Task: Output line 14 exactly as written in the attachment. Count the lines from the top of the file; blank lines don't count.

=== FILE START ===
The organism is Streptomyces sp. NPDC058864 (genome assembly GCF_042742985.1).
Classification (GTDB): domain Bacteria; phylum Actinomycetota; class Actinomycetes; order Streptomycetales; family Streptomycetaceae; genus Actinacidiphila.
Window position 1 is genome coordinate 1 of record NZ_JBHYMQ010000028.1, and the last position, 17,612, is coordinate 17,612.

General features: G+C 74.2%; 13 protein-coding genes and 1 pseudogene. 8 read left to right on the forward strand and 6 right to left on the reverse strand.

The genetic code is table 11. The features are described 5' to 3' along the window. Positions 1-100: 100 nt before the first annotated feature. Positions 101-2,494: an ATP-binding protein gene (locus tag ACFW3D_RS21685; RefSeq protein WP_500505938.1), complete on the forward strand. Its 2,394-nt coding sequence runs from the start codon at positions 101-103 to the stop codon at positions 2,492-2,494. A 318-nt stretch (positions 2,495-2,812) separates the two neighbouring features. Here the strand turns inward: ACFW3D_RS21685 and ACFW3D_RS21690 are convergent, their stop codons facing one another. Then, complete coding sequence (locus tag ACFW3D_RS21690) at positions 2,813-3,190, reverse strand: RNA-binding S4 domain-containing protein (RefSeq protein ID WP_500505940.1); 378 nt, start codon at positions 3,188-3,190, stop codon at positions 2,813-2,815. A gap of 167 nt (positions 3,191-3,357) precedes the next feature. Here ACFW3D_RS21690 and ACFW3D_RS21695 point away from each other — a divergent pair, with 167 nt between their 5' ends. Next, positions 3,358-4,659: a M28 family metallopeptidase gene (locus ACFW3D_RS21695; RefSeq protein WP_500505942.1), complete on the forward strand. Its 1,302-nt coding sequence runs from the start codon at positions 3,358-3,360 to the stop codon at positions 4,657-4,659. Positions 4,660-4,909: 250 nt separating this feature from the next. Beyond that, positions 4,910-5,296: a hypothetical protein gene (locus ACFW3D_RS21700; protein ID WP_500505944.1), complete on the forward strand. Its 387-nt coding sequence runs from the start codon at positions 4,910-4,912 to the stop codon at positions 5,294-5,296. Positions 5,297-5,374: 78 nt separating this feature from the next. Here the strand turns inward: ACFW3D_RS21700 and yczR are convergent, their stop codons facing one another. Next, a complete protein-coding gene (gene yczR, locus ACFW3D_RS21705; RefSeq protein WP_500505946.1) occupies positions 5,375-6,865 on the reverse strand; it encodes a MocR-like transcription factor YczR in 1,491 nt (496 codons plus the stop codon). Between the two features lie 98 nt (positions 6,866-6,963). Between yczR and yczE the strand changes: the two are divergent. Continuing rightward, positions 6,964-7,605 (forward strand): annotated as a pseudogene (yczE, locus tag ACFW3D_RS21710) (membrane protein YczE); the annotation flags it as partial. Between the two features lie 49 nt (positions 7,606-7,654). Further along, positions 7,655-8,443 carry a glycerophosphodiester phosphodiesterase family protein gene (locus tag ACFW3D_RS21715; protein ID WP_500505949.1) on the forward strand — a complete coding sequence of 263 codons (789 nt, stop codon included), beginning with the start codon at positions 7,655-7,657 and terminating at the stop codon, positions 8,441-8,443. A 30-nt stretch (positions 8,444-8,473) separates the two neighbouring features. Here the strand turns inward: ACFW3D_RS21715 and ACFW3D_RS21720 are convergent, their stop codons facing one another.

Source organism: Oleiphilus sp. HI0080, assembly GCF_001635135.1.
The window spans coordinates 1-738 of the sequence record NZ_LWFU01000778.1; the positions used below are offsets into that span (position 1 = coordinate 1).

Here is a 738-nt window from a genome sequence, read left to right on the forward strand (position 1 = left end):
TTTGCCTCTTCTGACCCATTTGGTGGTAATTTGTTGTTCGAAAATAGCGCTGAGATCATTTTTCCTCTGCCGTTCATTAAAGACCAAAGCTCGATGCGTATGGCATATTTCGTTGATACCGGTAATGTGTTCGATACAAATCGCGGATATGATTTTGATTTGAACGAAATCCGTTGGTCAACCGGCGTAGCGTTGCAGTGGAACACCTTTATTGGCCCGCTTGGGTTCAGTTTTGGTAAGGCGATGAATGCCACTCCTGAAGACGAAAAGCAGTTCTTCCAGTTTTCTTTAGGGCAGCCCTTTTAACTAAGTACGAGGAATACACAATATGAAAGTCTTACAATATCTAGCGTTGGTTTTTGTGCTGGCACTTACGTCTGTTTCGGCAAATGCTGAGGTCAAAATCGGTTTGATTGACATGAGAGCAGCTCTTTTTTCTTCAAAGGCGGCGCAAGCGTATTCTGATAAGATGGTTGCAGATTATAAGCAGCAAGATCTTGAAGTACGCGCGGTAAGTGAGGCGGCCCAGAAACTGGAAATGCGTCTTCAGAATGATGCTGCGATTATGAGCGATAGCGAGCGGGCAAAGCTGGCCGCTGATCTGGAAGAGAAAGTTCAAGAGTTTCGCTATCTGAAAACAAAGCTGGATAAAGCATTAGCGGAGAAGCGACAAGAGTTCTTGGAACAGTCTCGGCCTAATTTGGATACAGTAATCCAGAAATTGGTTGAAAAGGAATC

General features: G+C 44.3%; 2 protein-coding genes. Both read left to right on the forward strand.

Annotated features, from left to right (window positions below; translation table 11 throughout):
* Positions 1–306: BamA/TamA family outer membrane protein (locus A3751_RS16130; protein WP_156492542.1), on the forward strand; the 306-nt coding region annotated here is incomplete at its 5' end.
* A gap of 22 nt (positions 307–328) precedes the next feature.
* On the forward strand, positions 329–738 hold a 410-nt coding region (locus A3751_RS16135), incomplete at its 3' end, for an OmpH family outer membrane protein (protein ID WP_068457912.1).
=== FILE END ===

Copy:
* On the forward strand, positions 329–738 hold a 410-nt coding region (locus A3751_RS16135), incomplete at its 3' end, for an OmpH family outer membrane protein (protein ID WP_068457912.1).